There were some fun things that lured us to Natural Bridge, VA. One was a classic American roadside attraction….FOAMHENGE!!! Chris and I had been here before, but absolutely wanted to share it and take photo ops with the kids. A few days before we left I was doing some quick recon on details and saw that…..what?… Foamhenge had moved?!?! Guh. I guess we’ll just have to track it down in Centerville, VA another time.
Another attraction that I had my eye on for awhile was Virginia Safari Park. I thought it sounded like fun for the kids, and safe to say, it was their highlight. The price for the 4 of us plus 4 buckets of food for the animals ran just shy of 100 bucks, but it was money well spent.
If you arrive early enough, you can book a spot on one of their wagons that will drive you through the park while you feed the animals. I highly suggest this option. It costs $6 a person, but includes a bucket of feed ($4) and not having to worry about damage to your car is more than worth it. Having a buffalo stroll right by your car windows makes you flinch! We were not early enough to get seats on the last wagon of the day, and while our car wasn’t damaged, I did have an emu poke his head in and nip at my seat (silly emu). Also, as the driver, I was worried about turning animals into roadkill (though most of them scooted out of the way, a few lingered in front for awhile) and didn’t fully enjoy the experience. Another plug for the wagons: there were off-the-beaten-path roads marked ‘wagons only’ that meandered by watering holes and around the far side of hills, so they get better access than cars do. Still, it was a cool experience seeing some very large creatures up close. One other tip, try and ration the food! Or buy more buckets (I wish we had done this) We were out towards the end of the safari, when we saw a magnificent elk buck that we would have loved to have fed (he saw we were out of food and wouldn’t give us the time of day).
After the driving part of the safari, there is a walkthrough portion that also exceeded our expectations. You can look at reptiles and monkeys (several with babies on their backs!) and feed goats. There were also several more unique experiences. You can stroll through a kangaroo enclosure and walk through a parakeet aviary where you can have several birds land on you at once while you offer them seed from sticks. This was my daughters absolute favorite.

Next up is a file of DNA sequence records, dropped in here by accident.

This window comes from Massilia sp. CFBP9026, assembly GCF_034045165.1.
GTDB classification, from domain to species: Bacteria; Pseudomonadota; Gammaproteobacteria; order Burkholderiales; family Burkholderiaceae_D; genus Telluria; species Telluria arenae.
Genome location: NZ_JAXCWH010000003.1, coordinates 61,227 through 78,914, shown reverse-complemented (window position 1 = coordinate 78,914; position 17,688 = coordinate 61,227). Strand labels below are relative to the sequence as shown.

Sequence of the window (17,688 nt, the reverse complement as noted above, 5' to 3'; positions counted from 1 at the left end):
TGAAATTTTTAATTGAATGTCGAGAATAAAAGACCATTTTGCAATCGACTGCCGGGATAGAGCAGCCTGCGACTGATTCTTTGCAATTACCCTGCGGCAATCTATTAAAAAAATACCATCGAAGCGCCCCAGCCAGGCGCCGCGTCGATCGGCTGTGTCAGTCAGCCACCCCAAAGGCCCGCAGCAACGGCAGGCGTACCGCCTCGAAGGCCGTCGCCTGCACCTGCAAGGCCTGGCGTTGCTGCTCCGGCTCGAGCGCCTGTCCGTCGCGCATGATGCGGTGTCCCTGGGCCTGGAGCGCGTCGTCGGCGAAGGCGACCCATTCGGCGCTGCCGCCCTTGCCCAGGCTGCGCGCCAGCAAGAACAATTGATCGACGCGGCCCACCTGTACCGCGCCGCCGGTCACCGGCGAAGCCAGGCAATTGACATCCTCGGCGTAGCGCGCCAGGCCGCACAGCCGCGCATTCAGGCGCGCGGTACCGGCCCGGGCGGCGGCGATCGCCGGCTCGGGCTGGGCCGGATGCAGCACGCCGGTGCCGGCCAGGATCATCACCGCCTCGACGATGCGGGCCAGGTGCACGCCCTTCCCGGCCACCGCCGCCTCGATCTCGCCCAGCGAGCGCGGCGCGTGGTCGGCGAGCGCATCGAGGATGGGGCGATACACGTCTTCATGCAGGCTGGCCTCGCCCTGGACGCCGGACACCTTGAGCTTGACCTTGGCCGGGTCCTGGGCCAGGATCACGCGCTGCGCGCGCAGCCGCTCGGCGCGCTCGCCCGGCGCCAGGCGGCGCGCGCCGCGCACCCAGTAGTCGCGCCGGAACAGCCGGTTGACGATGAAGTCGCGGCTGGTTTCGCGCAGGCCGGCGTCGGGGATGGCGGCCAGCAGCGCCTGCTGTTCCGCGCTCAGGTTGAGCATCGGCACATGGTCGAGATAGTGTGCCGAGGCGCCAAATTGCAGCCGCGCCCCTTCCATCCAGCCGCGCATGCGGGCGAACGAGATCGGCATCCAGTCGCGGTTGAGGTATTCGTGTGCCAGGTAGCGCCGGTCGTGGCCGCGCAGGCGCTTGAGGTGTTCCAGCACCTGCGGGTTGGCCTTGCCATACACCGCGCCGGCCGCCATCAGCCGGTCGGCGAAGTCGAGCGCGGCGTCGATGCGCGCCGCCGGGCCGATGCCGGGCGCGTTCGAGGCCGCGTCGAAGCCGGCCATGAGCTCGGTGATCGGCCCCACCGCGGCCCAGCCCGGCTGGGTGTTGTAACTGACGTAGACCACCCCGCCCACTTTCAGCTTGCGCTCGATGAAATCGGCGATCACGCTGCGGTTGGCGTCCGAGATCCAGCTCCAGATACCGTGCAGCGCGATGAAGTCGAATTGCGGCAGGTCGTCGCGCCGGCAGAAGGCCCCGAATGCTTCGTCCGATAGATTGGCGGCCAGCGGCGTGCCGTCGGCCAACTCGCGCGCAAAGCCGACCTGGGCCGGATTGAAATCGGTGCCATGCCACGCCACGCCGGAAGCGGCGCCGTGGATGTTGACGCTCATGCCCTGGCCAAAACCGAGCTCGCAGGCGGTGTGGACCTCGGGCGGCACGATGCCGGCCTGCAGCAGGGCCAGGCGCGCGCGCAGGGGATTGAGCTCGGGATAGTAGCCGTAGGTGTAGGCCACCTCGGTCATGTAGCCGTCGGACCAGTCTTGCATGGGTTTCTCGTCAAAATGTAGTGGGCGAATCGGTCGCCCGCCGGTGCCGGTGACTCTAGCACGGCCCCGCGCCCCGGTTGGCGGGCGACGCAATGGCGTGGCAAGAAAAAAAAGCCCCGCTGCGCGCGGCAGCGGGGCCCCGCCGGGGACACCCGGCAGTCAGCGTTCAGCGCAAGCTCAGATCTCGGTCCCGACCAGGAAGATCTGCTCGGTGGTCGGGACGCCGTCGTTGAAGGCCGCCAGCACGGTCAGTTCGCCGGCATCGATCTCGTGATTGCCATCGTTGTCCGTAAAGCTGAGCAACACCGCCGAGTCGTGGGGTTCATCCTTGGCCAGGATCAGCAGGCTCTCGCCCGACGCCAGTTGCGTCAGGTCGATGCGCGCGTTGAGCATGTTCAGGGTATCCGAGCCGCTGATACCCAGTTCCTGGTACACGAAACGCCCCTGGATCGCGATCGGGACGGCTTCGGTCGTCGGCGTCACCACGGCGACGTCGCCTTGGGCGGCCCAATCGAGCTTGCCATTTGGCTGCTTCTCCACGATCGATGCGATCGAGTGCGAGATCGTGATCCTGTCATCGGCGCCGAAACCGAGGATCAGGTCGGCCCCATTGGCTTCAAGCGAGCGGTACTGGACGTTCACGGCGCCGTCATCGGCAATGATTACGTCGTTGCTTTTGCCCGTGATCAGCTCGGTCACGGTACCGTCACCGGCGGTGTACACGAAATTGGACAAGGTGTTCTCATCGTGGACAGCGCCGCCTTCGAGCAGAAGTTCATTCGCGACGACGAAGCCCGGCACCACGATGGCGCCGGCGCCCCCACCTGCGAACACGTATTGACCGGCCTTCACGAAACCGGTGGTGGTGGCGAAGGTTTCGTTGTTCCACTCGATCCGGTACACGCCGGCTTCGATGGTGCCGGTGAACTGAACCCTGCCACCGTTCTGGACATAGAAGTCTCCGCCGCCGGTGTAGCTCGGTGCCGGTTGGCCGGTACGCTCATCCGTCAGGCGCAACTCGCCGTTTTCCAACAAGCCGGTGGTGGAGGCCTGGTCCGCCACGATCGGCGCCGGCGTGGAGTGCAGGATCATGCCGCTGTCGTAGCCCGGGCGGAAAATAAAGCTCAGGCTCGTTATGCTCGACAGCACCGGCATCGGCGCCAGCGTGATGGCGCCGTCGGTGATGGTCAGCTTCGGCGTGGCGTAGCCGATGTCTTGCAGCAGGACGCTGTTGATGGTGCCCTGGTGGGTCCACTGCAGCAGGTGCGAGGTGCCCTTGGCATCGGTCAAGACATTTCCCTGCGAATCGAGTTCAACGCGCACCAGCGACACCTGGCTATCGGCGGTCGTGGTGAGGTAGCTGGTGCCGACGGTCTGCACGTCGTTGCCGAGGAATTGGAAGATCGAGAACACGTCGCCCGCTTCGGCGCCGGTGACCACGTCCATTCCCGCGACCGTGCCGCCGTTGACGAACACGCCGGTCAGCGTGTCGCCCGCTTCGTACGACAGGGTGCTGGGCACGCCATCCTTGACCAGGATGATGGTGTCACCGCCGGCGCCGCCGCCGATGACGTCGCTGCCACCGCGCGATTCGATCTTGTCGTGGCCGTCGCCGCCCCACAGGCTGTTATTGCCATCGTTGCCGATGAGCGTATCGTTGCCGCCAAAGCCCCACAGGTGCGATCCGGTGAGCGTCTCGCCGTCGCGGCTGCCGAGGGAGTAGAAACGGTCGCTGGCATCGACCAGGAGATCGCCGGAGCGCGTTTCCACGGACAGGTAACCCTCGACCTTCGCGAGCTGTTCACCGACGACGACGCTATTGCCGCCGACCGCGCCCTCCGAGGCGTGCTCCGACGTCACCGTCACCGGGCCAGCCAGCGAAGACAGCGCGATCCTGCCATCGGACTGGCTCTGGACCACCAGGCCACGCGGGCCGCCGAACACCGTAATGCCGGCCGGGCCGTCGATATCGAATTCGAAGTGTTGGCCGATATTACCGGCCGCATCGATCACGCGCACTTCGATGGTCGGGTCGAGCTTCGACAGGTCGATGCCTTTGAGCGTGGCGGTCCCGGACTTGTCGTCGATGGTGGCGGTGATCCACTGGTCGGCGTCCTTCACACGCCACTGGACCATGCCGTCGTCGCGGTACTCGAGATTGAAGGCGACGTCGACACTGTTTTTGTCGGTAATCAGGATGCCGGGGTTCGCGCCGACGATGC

There is also the opportunity to feed giraffes. The ‘giraffe food’ is romaine lettuce and sold for 5 dollars a cup. A little over-excited, I bought us each a cup. The giraffes (perhaps over-fed…it was the very end of the day), completely ignored us and we gave all our lettuce to some chill tortoises that were hanging out waiting for giraffe leftovers. Other animals included a white tiger and two pacing cheetahs.
The ONLY negative we had was the snack bar staff would not refill our water bottle with tap water, stating it was the park’s policy to not refill, but we could, of course, purchase. There also weren’t any water fountains, that I saw. I can’t recall being refused water at any family friendly location before, and it did not sit well with me. We ended up buying, which, aside from costing money, defeats the purpose of us carrying around a reusable bottle.
After the Safari Park we went back to finish setting up camp. Camping is work, but also such a great experience. After we were set up and cooked dinner on the fire, I swayed in the hammock with my son, talking about our day and watching the light fade through the trees and enjoyed one of those perfect moments. I didn’t have a camera to capture it, but it will be in my memory forever.
The next day we set out to send out some positivity in Malcolm’s memory at Natural Bridge State Park. The kids love nature and learning about nature (they hold snakes without batting an eye), so volunteering at the park seemed like an good way to start our Remembering Malcolm experiences. I wanted to make sure it was something that would keep the kids engaged, and tried to have them understand why we are doing what we are doing.
In all honestly, my son was bored (and said so many times). I wanted to tell him to suck it up and do it for Malcolm, but quickly reasoned that would push him away from our ultimate goal of doing something like this on every trip. There was plenty of space for him to occupy himself (which almost always consists of him pretending to tackle/be tackled/dodge a tackle), and Liz (our extremely helpful and kind park ranger) supplied him with a coloring book about caves. He ended up talking to Liz for quite some time about cave life (impressive, since he is my shy guy). He was fascinated that some animals have adapted to cave life by not having any eyes at all! We were visiting the Caverns at Natural Bridge the next day, so he could get the cave experience. Natural Bridge State Park is beautiful, educational and FULL of wildlife, especially snakes. We ran into several rather large water snakes and queen snakes along the rock wall at the river path.
After the park we headed back to camp for a hike with the dog and went swimming at the lake. Cave Mountain Lake campground is SO GOOD. Away from the summer craziness of the Shenandoah, it has nice facilities and lake access for just $15 a night. A quiet place to camp in during prime summer days.
It was supposed to rain on our last full day, so we had planned the caverns for that day. However, when we poked our heads back out from the underground, it was sunny, so we hopped back over to Natural Bridge State Park for a more relaxed stroll through the park. A different experience from the day before.
We enjoyed our last night of camp and then packed up (in the rain, as seems to be our tradition) and drove the 4 hours home through occasional squalls. This trip was so much fun and we are already planning on making it part of a larger camping trip next year.
Video version of fun below